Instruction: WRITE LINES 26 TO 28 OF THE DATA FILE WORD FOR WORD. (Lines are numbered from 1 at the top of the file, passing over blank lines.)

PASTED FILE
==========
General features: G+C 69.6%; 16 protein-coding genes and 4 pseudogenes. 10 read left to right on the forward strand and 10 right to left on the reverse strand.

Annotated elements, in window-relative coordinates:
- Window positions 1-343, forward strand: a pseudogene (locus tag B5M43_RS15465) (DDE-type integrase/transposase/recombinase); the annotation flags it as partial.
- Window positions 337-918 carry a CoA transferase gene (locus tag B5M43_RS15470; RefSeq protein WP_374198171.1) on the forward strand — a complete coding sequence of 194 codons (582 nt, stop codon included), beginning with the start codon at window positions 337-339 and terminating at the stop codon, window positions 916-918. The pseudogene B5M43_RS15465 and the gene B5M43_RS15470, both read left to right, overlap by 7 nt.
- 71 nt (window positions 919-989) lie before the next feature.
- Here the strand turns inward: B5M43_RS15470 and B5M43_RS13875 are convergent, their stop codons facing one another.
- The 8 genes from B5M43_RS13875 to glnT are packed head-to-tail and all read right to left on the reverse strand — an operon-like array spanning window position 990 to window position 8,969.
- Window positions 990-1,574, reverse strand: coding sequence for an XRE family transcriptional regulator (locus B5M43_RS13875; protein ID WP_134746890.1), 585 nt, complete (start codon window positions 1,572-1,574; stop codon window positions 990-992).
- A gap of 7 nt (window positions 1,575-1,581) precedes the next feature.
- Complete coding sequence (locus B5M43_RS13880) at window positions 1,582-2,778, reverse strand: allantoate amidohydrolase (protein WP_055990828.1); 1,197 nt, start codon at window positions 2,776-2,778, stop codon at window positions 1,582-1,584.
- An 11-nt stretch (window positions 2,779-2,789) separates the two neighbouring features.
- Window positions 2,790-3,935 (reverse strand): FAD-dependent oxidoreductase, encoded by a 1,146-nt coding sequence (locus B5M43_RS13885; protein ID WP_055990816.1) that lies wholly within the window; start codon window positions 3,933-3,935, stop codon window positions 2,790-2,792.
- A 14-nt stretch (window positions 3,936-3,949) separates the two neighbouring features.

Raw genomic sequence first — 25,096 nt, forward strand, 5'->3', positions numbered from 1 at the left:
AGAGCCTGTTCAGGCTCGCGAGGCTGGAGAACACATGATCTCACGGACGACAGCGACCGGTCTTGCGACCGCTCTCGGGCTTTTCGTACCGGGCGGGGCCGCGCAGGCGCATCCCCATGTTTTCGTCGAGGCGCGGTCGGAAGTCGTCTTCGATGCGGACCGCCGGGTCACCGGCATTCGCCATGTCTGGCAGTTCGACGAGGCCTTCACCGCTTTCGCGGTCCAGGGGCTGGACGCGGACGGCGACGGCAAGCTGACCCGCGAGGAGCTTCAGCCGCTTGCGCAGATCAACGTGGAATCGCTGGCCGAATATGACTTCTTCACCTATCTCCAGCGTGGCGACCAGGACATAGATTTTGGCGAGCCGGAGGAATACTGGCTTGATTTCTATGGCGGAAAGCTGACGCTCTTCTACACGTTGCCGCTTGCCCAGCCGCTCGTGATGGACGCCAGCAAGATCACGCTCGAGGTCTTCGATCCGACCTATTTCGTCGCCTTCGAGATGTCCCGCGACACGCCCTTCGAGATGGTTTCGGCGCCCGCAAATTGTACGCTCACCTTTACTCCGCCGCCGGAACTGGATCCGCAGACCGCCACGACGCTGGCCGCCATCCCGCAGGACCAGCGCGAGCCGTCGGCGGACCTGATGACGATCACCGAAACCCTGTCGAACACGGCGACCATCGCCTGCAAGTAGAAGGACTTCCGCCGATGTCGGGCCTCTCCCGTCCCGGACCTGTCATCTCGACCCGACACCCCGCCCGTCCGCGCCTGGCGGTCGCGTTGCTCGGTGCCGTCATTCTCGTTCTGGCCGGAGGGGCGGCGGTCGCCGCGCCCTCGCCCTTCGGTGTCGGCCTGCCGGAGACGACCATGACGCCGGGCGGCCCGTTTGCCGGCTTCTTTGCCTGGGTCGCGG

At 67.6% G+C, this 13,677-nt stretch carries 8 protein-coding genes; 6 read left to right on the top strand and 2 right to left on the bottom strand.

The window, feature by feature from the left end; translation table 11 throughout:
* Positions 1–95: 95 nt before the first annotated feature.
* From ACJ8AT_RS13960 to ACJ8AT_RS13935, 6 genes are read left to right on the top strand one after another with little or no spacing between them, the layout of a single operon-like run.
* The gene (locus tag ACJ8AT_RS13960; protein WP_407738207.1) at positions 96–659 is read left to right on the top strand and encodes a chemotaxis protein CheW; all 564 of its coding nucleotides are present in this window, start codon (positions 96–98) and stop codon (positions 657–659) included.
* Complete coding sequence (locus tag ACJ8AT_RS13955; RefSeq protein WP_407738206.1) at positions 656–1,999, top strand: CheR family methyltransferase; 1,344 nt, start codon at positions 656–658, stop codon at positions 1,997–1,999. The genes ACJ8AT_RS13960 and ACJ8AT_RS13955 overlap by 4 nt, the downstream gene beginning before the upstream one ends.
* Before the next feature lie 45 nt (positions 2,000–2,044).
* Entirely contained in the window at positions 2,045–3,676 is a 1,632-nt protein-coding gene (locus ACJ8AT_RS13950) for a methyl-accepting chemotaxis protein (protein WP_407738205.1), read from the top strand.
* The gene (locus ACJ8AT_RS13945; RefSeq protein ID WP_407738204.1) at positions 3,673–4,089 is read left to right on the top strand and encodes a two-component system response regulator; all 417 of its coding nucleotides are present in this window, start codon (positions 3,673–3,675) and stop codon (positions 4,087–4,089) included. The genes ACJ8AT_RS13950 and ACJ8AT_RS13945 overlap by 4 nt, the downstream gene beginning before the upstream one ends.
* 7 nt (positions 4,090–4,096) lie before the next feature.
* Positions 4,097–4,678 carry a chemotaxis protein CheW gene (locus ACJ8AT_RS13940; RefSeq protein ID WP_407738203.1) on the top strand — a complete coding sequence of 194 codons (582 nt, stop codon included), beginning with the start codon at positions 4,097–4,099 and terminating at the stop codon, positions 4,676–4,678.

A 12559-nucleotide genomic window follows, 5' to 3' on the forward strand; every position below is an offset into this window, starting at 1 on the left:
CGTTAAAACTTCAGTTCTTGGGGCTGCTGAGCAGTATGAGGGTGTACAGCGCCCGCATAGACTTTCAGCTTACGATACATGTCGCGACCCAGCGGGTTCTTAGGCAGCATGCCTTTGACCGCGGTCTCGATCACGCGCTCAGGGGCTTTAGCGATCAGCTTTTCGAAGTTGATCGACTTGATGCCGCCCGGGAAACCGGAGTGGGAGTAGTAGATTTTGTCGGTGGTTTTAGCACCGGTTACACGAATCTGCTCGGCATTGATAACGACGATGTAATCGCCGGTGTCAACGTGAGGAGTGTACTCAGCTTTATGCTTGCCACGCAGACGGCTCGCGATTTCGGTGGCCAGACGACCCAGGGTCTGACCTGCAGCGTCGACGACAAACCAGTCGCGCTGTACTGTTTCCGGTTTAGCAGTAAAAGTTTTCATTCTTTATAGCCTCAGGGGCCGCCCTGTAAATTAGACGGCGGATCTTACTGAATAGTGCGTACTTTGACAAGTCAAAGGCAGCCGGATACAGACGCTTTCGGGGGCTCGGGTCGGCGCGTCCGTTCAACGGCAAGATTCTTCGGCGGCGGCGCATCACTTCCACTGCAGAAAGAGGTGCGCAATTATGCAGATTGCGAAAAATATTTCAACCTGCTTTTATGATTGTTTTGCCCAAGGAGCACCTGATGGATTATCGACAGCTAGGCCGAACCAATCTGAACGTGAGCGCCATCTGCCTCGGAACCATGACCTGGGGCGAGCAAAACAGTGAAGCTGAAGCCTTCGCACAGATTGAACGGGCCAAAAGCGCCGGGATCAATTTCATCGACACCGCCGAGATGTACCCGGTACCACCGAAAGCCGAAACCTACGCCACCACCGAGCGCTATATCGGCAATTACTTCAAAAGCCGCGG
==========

* Positions 4,097–4,678 carry a chemotaxis protein CheW gene (locus ACJ8AT_RS13940; RefSeq protein ID WP_407738203.1) on the top strand — a complete coding sequence of 194 codons (582 nt, stop codon included), beginning with the start codon at positions 4,097–4,099 and terminating at the stop codon, positions 4,676–4,678.

A 12559-nucleotide genomic window follows, 5' to 3' on the forward strand; every position below is an offset into this window, starting at 1 on the left:
CGTTAAAACTTCAGTTCTTGGGGCTGCTGAGCAGTATGAGGGTGTACAGCGCCCGCATAGACTTTCAGCTTACGATACATGTCGCGACCCAGCGGGTTCTTAGGCAGCATGCCTTTGACCGCGGTCTCGATCACGCGCTCAGGGGCTTTAGCGATCAGCTTTTCGAAGTTGATCGACTTGATGCCGCCCGGGAAACCGGAGTGGGAGTAGTAGATTTTGTCGGTGGTTTTAGCACCGGTTACACGAATCTGCTCGGCATTGATAACGACGATGTAATCGCCGGTGTCAACGTGAGGAGTGTACTCAGCTTTATGCTTGCCACGCAGACGGCTCGCGATTTCGGTGGCCAGACGACCCAGGGTCTGACCTGCAGCGTCGACGACAAACCAGTCGCGCTGTACTGTTTCCGGTTTAGCAGTAAAAGTTTTCATTCTTTATAGCCTCAGGGGCCGCCCTGTAAATTAGACGGCGGATCTTACTGAATAGTGCGTACTTTGACAAGTCAAAGGCAGCCGGATACAGACGCTTTCGGGGGCTCGGGTCGGCGCGTCCGTTCAACGGCAAGATTCTTCGGCGGCGGCGCATCACTTCCACTGCAGAAAGAGGTGCGCAATTATGCAGATTGCGAAAAATATTTCAACCTGCTTTTATGATTGTTTTGCCCAAGGAGCACCTGATGGATTATCGACAGCTAGGCCGAACCAATCTGAACGTGAGCGCCATCTGCCTCGGAACCATGACCTGGGGCGAGCAAAACAGTGAAGCTGAAGCCTTCGCACAGATTGAACGGGCCAAAAGCGCCGGGATCAATTTCATCGACACCGCCGAGATGTACCCGGTACCACCGAAAGCCGAAACCTACGCCACCACCGAGCGCTATATCGGCAATTACTTCAAAAGCCGCGG